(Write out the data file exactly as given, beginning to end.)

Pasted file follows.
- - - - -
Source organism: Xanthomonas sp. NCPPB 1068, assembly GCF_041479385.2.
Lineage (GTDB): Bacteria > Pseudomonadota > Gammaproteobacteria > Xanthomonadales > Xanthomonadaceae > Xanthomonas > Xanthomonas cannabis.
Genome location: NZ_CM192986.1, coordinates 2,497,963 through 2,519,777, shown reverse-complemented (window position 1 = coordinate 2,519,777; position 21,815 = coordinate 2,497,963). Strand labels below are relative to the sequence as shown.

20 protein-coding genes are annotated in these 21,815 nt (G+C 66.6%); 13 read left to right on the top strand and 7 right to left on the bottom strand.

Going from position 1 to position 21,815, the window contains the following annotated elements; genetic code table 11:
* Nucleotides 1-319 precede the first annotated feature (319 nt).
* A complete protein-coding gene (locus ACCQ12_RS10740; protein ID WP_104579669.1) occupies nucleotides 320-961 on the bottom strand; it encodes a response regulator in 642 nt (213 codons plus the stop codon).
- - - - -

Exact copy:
Source organism: Xanthomonas sp. NCPPB 1068, assembly GCF_041479385.2.
Lineage (GTDB): Bacteria > Pseudomonadota > Gammaproteobacteria > Xanthomonadales > Xanthomonadaceae > Xanthomonas > Xanthomonas cannabis.
Genome location: NZ_CM192986.1, coordinates 2,497,963 through 2,519,777, shown reverse-complemented (window position 1 = coordinate 2,519,777; position 21,815 = coordinate 2,497,963). Strand labels below are relative to the sequence as shown.

20 protein-coding genes are annotated in these 21,815 nt (G+C 66.6%); 13 read left to right on the top strand and 7 right to left on the bottom strand.

Going from position 1 to position 21,815, the window contains the following annotated elements; genetic code table 11:
* Nucleotides 1-319 precede the first annotated feature (319 nt).
* A complete protein-coding gene (locus ACCQ12_RS10740; protein ID WP_104579669.1) occupies nucleotides 320-961 on the bottom strand; it encodes a response regulator in 642 nt (213 codons plus the stop codon).